So You Married a Physician…

 

So You Married a Physician…

By Julia E. Sotile, MSW, LCSW: Mary O. Sotile, MA, LPC; Wayne M. Sotile, PhD.

 

JuliaSotile

Our years of experience working with physicians and their families have taught us that medical couples (both one- and two-physician couples) who transition into and out of medical training deal with a similar dynamic: Each life change comes with joyful anticipation, and each soon results in a “reality collision” that can unsettle any couple. In each case, the relationship dynamics are somewhat predictable. Here’s what we have noticed.

Most couples, medical or not, enter into a marriage and/or life together with a sense of awe. This seems to be particularly true for spouses of physicians. Physicians are (appropriately) revered in our society as smart, powerful, well intended people; people worthy of awe.

But what happens when the excitement and novelty of beginning a life together subsides? What happens to the awe? From the work we have done with countless medical families we have learned that this awe tends to settle into a slightly different version of reality. This reality may take on different forms during different stages of life, but for young medical couples entering into a life together, so often this reality comes as a bit of a tidal wave. Take for example, medical students or residents and their spouses. While the student/resident gets swept along by his or her training curriculum, the life mate may be left to navigate an unfamiliar city with no shepherding presence. So often we hear of physician spouses struggling to adjust to this new reality, and to accept that the awe that once characterized their thoughts about life as a spouse/mate of a physician seem distant to feelings of loneliness and longing for days past.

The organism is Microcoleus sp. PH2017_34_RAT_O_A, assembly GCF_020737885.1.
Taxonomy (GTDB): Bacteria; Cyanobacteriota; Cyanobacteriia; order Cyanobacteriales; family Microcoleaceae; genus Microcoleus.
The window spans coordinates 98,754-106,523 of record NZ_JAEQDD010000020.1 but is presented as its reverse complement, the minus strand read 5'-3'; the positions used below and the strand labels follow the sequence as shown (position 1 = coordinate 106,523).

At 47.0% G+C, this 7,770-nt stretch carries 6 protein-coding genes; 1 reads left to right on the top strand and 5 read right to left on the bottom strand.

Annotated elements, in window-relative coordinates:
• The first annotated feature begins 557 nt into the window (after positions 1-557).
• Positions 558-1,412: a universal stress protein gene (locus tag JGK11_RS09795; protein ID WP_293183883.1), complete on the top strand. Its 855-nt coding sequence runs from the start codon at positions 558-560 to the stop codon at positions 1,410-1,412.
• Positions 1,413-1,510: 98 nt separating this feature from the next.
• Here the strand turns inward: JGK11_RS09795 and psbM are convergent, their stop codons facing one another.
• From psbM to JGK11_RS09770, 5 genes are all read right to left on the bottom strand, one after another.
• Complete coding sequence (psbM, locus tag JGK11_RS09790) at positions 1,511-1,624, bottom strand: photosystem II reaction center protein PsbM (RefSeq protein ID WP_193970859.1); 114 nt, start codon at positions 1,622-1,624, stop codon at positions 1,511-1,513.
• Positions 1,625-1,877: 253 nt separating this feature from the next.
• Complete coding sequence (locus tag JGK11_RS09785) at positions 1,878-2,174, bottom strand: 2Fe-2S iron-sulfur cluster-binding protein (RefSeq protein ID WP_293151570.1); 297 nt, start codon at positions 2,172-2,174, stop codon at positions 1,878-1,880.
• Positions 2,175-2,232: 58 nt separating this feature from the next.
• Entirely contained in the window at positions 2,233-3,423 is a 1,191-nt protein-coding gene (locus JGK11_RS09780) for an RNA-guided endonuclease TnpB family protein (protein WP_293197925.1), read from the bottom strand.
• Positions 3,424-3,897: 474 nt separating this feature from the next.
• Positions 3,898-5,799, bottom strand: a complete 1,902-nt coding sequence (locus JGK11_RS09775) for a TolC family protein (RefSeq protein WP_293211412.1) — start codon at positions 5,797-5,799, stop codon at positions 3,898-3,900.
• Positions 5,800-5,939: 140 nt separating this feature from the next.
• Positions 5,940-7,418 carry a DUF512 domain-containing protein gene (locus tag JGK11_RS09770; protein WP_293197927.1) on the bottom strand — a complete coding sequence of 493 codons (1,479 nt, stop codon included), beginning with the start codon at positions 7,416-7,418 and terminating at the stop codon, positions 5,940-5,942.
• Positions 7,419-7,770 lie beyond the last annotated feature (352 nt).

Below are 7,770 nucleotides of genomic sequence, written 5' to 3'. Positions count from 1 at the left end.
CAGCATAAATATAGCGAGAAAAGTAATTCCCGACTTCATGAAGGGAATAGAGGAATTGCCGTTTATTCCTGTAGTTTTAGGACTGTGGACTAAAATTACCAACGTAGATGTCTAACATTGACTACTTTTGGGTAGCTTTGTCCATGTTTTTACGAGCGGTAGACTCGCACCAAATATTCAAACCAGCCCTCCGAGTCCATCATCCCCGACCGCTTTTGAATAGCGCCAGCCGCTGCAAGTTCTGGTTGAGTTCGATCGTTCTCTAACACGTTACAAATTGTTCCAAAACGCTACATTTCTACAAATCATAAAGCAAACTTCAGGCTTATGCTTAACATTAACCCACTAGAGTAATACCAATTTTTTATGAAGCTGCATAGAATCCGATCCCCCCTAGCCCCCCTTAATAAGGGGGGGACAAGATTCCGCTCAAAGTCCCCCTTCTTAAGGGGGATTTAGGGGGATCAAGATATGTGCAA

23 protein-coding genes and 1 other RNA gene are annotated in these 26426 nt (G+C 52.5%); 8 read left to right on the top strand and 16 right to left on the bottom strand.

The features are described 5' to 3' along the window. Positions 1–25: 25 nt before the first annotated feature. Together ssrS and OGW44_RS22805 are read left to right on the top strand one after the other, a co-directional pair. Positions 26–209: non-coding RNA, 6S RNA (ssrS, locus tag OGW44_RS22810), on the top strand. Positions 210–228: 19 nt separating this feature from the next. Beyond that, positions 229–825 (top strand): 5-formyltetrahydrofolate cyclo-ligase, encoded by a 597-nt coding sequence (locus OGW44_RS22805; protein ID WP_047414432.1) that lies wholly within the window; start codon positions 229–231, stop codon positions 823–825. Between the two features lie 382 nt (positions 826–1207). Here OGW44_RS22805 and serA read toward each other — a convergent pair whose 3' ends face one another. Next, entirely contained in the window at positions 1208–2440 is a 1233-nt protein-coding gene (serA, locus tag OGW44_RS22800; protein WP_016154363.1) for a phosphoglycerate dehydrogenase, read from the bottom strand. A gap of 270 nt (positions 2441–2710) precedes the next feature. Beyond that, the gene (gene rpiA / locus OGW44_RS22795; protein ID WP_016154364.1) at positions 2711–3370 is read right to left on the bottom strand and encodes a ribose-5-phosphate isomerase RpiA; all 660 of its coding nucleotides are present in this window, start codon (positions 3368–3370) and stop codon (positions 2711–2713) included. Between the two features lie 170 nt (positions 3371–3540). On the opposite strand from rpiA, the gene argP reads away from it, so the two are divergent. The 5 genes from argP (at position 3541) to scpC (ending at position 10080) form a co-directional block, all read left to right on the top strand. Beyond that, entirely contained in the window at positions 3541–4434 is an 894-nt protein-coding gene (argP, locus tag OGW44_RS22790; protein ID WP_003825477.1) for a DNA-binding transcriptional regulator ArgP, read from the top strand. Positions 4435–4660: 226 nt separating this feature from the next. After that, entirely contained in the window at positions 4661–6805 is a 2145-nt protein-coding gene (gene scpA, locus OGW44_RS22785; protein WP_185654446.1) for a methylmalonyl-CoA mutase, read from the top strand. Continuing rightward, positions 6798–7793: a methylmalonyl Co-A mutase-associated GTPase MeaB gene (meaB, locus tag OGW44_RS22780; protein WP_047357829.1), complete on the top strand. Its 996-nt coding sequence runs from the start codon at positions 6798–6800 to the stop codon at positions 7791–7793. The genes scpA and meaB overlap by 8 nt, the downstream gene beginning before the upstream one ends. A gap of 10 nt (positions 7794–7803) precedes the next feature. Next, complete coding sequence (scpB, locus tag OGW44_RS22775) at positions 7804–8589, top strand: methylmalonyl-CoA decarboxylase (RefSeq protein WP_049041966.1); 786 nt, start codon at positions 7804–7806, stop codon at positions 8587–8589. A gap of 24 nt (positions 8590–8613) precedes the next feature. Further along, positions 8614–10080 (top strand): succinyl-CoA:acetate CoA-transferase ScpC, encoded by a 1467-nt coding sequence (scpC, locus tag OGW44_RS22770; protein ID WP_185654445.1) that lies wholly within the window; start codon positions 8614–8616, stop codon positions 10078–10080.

Most young medical families today are also face with tremendous financial strains and the shock of educational debt. For recent graduates, the reality of a six-figure educational debt, coupled with the “fall from power” that comes with transitioning from senior resident to youngest member of the new group or department unsettles the anticipated “now, finally, we get to celebrate that we’ve made it!” In fact, so many young medical families are overwhelmed by a new reality of “turns out we are just getting started!”

Here’s the good news: Countless couples navigate these transitions and come out stronger for having had the experience. Here are a few guidelines we have taken from the many couples who have allowed us into their lives during these challenging times:

1. Be realistic. The challenges of work/life balance are never ending, and this juggling act is a code that is never cracked. The key is to learn how to appropriately care for yourself and each other, along the way.

2. Keep your eye on the meaning of the journey. Remembering that you are engaged in a noble profession and that, as a couple and a family, you are contributing to the world may sound homespun, but it is key to avoiding demoralization and resentment.